On Friday, Mayor Bottoms announced updates in her quest to reexamine evidence and further investigate the circumstances that led up to the Atlanta Child Murders.
Author: Thais Ackerman
Published: 1:33 PM EDT July 16, 2021
Updated: 5:08 PM EDT July 16, 2021
ATLANTA — Atlanta Mayor Keisha Lance Bottoms says investigators have extracted DNA evidence in the Atlanta Child Murders and they’re hoping to have additional information on them in the next few months.
Bottoms announced the updates during a Friday morning press conference, detailing recommendations made by an anti-violence advisory she formed in May.
Since reopening the cases in March of 2019, investigators have reviewed 40% of evidence to determine items that can be submitted for additional processing to a private lab, Bottoms said.
According to Bottoms, investigators moved forward with processing that evidence on June 21, but they are not sharing the names of the identified victims that researchers were able to extract DNA from for further testing.
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“We want to be mindful of the integrity of the investigation,” she said.
Bottoms says the private lab has “extensive experience” with processing old or deteriorated evidence and DNA, and a successful history in providing evidence for nationwide high-profile murder cases. She did not specify the name of the agency assisting with the investigations.
The Atlanta Child Murders are considered to have occurred during a narrow window of time, the years of 1979 –1981, but the investigation team is now extending the possible timeline from 1970 to 1985, Bottoms revealed. She says they’ve broadened that window to consider any additional children or other victims that were possibly overlooked.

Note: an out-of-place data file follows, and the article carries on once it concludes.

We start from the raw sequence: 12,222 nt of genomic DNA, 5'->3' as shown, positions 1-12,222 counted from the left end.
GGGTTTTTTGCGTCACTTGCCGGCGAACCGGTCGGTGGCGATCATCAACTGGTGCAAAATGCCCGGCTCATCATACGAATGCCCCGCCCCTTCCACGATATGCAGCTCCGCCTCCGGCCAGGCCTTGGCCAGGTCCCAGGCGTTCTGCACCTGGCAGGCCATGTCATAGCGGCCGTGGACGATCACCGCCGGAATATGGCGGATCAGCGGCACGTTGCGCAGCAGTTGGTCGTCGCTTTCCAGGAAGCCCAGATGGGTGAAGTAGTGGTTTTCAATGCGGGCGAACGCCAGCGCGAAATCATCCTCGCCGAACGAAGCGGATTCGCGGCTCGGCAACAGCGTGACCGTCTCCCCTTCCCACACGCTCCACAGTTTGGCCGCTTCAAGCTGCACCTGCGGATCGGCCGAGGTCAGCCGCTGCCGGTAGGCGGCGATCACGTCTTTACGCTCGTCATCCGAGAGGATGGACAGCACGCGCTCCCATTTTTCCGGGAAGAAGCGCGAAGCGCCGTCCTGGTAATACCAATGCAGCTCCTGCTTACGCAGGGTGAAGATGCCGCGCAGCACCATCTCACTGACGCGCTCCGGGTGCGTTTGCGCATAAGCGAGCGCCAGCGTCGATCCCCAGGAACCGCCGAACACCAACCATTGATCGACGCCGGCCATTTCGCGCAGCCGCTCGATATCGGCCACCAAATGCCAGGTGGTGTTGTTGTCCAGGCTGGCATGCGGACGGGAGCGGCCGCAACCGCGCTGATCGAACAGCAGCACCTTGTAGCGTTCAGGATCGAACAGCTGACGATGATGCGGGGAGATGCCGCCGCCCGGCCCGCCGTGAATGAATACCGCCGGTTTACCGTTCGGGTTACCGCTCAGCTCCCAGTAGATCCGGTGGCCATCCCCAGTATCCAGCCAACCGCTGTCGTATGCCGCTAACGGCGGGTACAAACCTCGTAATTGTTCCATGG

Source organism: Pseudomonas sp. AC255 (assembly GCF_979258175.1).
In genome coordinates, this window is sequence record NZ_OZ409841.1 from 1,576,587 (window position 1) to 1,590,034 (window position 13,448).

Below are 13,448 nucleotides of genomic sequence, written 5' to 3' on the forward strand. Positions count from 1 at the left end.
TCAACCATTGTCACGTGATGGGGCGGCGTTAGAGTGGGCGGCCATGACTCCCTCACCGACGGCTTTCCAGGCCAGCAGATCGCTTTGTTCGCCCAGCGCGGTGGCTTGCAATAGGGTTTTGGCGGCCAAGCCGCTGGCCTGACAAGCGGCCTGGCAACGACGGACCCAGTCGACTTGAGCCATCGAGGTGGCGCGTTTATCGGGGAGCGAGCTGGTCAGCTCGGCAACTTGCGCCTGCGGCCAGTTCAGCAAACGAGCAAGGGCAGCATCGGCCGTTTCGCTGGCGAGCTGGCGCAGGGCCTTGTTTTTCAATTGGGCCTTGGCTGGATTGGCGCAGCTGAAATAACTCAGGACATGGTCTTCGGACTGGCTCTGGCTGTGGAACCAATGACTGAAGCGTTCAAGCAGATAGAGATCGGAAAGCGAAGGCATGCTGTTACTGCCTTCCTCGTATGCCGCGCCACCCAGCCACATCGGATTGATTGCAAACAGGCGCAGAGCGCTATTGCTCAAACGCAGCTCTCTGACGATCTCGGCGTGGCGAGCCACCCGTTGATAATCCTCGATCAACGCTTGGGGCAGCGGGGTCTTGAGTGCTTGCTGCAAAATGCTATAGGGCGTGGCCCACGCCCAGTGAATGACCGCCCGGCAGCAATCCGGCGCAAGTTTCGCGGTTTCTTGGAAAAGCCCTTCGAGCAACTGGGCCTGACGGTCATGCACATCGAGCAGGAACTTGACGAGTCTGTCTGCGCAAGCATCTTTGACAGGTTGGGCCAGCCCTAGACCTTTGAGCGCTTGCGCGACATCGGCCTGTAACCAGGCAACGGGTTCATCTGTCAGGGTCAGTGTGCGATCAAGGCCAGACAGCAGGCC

“Fiber evidence was reanalyzed in all 30 of the cases,” Bottoms said.
The investigative team has already been able to send off DNA for additional analysis in two cases. Bottoms says they hope to have additional facts in those incidents within the next few months, before her tenure as mayor comes to a close.
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Bottoms, who grew up in the area when 29 children were killed in a series of murders that led to terrify the city of Atlanta for decades, says she is hoping the next mayor continues in her efforts to further the investigations if more information isn’t released during her mayoral run.
“If not, I trust that whomever the next mayor is will keep this as a priority,” Bottoms said. “And it’s truly my hope that, with the analysis of this additional DNA, that we can have some additional answers.”
Wayne Williams has been named as the man behind the murders, but his guilt is still widely debated. Williams was only convicted of killing two adult men and sentenced to life in prison in 1982, but has always maintained his innocence.
In March of 2019, Bottoms made the decision to re-examine cases and DNA evidence as part of a message to Atlanta’s historic Black community.
“What, if anything, more could we take a look at to make sure that we have examined everything possible to make sure that the person person or people responsible being held accountable,” Bottoms said.